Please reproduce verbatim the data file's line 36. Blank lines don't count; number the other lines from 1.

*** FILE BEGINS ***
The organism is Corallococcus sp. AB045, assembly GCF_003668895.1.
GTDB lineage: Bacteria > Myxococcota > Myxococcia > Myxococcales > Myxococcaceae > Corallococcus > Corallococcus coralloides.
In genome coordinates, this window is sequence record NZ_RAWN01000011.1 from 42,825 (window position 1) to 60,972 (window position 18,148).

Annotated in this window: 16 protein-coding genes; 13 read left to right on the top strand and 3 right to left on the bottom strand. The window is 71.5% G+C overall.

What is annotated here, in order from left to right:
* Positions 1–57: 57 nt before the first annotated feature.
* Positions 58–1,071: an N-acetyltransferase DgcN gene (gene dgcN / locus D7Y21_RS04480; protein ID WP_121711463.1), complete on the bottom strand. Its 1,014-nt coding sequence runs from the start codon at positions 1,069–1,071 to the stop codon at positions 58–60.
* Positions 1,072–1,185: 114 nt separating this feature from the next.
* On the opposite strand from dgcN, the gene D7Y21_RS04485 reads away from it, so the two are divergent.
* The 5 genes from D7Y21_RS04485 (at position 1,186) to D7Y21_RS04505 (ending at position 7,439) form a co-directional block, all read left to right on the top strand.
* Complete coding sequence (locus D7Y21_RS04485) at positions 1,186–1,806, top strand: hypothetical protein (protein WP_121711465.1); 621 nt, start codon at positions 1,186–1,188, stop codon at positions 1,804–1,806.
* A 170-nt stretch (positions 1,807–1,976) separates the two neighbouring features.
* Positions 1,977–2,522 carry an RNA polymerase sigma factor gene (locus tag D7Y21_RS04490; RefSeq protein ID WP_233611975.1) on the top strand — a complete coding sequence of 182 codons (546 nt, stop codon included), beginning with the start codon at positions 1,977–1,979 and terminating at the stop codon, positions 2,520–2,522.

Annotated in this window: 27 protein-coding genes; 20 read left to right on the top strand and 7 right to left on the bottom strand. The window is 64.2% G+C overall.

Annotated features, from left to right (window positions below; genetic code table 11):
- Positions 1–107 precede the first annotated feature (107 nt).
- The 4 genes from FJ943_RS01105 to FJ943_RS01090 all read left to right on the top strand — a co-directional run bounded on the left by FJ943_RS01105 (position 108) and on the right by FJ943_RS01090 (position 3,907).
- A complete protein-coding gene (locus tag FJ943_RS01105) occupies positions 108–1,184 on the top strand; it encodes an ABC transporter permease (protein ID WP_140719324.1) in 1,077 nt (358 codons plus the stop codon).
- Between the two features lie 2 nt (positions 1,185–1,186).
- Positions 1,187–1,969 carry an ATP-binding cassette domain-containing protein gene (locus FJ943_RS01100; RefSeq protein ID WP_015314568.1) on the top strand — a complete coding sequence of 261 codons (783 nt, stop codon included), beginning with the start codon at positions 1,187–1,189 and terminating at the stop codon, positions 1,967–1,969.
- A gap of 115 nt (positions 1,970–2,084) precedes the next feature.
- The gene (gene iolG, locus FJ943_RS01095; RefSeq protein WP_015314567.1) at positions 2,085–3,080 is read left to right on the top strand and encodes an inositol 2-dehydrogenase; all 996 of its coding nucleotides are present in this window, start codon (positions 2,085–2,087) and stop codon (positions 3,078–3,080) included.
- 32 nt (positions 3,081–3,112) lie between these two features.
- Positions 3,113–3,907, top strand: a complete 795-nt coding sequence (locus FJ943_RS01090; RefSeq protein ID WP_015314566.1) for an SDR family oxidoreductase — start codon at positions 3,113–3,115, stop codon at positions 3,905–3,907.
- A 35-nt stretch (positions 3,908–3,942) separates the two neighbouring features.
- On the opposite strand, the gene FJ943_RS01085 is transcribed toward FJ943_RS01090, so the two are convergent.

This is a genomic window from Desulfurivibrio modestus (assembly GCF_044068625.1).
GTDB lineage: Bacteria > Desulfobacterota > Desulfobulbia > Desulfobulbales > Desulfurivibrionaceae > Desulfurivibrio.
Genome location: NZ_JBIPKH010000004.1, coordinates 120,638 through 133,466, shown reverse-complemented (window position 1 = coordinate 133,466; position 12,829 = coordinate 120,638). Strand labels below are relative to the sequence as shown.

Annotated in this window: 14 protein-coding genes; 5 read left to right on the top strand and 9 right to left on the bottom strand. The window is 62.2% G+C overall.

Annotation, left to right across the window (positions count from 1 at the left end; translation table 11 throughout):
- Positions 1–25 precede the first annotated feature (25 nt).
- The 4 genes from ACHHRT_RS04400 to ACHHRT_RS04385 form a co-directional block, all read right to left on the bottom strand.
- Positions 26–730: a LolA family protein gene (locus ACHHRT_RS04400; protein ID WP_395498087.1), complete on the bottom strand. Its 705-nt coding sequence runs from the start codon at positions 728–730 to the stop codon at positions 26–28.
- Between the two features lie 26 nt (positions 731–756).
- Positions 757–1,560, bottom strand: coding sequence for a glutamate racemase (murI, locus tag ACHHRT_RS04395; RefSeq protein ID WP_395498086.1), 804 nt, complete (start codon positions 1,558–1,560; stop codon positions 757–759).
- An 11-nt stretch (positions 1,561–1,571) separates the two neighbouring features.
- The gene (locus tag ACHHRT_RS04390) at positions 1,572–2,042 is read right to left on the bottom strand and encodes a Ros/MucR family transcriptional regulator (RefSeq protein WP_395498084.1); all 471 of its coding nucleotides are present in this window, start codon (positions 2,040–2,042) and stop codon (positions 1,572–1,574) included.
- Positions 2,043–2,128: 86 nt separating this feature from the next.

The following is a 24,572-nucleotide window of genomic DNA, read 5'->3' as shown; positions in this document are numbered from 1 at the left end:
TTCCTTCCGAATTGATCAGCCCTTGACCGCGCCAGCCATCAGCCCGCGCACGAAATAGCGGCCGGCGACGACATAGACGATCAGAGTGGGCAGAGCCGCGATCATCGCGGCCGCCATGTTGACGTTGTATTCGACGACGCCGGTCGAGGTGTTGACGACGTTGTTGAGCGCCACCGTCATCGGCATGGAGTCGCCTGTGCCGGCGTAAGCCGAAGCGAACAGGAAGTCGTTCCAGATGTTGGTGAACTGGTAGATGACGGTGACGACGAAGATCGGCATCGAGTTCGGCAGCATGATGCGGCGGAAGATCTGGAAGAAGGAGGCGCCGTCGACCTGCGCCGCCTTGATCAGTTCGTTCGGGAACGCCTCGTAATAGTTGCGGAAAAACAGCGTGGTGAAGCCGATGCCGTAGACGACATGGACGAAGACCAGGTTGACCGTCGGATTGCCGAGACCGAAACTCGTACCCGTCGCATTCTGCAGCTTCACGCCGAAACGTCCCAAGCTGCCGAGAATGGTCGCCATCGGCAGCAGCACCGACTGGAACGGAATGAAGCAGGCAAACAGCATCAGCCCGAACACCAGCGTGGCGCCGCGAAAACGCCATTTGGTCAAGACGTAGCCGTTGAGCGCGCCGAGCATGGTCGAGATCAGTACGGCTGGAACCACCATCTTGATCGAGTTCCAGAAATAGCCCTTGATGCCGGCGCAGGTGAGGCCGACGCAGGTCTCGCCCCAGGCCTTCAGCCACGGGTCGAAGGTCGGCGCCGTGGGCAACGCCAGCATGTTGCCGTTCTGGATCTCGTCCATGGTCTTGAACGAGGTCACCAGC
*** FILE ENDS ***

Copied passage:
- Positions 757–1,560, bottom strand: coding sequence for a glutamate racemase (murI, locus tag ACHHRT_RS04395; RefSeq protein ID WP_395498086.1), 804 nt, complete (start codon positions 1,558–1,560; stop codon positions 757–759).